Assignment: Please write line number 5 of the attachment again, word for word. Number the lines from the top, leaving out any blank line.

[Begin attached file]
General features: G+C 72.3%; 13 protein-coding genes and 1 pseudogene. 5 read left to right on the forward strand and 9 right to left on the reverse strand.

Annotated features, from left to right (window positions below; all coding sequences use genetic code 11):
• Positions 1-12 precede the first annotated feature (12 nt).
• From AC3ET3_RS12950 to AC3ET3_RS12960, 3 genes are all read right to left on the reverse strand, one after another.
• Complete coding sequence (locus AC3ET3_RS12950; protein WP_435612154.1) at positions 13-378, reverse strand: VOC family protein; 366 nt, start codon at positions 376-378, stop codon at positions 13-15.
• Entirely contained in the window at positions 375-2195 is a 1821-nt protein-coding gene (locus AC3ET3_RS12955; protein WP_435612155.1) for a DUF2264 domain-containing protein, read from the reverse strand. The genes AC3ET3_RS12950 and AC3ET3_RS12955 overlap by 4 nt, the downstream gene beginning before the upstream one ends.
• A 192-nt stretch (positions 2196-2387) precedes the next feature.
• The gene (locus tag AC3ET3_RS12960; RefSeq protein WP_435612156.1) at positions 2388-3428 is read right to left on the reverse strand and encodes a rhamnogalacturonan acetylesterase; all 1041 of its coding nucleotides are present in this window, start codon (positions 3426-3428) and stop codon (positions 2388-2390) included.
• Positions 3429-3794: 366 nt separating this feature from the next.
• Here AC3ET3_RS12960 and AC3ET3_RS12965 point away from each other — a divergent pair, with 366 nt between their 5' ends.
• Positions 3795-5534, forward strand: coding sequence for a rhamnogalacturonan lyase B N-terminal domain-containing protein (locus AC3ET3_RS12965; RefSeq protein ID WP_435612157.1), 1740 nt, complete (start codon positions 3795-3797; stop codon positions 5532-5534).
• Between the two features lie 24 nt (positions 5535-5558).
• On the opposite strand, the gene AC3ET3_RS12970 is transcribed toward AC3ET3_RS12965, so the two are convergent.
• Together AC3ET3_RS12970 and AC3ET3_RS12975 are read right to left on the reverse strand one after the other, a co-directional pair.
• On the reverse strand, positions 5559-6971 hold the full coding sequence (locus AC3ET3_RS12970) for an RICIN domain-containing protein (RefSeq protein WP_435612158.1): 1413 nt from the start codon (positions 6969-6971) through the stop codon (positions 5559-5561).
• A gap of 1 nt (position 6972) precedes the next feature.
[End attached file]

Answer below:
• Complete coding sequence (locus AC3ET3_RS12950; protein WP_435612154.1) at positions 13-378, reverse strand: VOC family protein; 366 nt, start codon at positions 376-378, stop codon at positions 13-15.